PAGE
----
Fundamentally I am socialist. I deeply believe we are better together. I believe our collective should work for the good of all, especially the least able of us. This costs money – I get that. I’m not against funding our collective. I’m pro-fair taxes and anti-waste.

Basically I’m pissed off about taxes

My current beef with taxes is around a fundamental thing – how it is spent. Not just my taxes but all government revenue.

I deeply disagree with how my taxes are spent in the UK. I did with the previous Labour government and even more so with the current LibCon artists. I don’t want to fund wars dressed up as collective defense. I don’t want to fund insidious espionage on me and my compatriots in the name of the bogeyman. I want better outcomes for the poorest in my community – this takes money and care that money cannot buy. I want an efficient administration, not one in the clutches of greedy corporations that spend the pot I contribute to as though it were free.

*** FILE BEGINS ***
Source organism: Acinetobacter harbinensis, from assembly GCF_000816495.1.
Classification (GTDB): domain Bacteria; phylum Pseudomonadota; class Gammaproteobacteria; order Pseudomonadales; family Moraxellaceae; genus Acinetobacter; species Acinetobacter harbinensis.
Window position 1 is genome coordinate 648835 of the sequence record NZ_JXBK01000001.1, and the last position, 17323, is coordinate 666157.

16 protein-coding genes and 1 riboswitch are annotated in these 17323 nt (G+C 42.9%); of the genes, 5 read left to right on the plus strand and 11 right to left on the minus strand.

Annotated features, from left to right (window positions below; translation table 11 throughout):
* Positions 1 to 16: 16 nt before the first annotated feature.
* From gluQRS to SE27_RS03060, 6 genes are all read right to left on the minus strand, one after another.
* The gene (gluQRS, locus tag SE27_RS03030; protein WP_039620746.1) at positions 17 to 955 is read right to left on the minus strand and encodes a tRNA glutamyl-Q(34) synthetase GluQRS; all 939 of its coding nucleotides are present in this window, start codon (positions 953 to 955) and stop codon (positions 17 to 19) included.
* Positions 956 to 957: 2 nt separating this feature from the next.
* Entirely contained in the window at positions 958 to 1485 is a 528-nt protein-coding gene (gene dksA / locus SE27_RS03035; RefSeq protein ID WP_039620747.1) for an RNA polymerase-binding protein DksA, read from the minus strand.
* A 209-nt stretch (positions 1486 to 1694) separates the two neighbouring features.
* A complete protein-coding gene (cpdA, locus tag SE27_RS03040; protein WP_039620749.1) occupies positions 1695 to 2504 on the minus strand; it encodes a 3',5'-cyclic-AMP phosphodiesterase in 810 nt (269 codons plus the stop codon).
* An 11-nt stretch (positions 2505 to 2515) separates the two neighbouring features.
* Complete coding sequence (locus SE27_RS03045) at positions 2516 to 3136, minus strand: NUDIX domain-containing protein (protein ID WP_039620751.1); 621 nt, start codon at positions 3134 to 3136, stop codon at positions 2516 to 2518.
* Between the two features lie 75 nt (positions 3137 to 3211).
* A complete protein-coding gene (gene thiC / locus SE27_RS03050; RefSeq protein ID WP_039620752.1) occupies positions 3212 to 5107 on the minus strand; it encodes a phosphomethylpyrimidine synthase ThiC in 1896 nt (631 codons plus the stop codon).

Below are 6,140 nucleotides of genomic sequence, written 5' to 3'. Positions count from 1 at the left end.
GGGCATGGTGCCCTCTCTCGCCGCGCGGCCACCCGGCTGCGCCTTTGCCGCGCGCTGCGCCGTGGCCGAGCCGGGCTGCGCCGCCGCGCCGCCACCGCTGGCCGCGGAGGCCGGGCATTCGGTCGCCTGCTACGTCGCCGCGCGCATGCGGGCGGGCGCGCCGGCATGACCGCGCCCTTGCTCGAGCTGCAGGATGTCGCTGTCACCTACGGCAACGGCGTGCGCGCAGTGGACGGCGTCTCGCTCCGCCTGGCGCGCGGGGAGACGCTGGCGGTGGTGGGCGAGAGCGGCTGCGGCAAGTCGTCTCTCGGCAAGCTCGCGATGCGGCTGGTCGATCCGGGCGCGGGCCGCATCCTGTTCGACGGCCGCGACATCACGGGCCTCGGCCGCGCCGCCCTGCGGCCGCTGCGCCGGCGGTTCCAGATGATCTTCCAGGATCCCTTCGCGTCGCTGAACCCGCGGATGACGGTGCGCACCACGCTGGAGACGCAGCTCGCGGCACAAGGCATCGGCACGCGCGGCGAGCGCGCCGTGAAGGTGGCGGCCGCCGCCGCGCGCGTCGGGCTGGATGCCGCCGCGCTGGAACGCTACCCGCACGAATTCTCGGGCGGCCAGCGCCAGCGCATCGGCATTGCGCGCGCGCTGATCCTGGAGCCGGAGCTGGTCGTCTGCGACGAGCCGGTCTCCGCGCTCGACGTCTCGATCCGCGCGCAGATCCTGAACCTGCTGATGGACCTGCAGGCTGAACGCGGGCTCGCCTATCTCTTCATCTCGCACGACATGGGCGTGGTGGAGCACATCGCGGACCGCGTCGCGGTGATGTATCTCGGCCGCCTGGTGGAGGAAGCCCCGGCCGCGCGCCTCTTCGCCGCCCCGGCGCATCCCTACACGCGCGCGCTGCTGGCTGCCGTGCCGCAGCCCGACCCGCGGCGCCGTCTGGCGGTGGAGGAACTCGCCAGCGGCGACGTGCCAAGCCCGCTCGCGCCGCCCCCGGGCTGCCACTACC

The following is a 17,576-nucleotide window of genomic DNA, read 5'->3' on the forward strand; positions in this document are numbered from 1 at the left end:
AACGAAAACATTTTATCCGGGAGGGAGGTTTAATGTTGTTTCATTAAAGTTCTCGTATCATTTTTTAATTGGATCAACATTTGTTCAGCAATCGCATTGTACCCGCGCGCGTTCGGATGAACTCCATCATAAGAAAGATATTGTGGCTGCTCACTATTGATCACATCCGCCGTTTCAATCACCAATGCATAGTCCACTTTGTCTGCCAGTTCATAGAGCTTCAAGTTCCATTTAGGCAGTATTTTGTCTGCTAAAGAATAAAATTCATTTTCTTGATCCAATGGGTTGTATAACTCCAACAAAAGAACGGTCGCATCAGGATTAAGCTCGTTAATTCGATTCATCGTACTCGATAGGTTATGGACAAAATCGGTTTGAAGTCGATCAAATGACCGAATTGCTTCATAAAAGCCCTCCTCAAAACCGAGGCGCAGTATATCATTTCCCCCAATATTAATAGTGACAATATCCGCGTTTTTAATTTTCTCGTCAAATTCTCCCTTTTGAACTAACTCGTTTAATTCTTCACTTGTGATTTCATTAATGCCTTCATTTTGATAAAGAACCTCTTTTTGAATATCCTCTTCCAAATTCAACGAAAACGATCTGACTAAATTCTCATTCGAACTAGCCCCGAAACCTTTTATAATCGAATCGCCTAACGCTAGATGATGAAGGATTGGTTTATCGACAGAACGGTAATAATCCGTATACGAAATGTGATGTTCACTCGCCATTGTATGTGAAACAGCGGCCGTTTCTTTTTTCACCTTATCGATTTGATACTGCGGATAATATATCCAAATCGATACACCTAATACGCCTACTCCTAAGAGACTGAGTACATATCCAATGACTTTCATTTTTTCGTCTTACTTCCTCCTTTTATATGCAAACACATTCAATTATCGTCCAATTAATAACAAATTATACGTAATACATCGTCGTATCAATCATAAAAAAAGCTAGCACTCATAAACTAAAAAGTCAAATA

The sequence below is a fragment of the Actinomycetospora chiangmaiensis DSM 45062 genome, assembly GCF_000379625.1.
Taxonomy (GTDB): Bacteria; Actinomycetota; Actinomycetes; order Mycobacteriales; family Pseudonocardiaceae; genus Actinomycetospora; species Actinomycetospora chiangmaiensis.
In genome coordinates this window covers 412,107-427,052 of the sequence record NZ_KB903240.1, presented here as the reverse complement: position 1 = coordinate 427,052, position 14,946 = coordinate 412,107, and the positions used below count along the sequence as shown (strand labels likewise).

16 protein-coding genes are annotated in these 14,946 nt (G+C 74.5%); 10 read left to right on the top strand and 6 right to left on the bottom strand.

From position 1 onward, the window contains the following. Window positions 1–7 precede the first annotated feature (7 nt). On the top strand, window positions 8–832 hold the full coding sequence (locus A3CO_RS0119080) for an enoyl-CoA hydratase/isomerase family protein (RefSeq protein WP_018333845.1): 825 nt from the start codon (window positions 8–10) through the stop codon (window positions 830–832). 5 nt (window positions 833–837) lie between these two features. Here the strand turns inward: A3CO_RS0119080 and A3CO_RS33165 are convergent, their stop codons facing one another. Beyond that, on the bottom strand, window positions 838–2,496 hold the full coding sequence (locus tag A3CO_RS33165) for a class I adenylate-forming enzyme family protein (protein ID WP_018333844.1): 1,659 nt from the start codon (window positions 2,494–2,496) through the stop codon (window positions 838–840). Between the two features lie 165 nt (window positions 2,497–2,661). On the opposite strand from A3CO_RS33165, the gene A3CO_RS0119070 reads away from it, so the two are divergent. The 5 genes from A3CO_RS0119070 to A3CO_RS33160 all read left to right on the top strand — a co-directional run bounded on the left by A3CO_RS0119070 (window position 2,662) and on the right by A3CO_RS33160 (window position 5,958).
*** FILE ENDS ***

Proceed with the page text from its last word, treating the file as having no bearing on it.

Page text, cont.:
Without choice, proportional taxation is malignant.

I don’t get to choose how my taxes are spent – I mean real choice – that is heard and acted on. That leads me to deeply resent proportional taxation – the idea those who have more, pay more. In theory, I am happy to pay more, if I have more. But the dysfunction on how those taxes are spent has turned that dream into a nightmare. The more I make, the more guns are bought, the more waste there is. The more spying there is. The more bankers are bailed out. The more money is diverted away from the things I want to see improve and the more money that is channeled to the things I definitely do not. The more of my taxes go to make the greedy rich, richer. This is not what I want.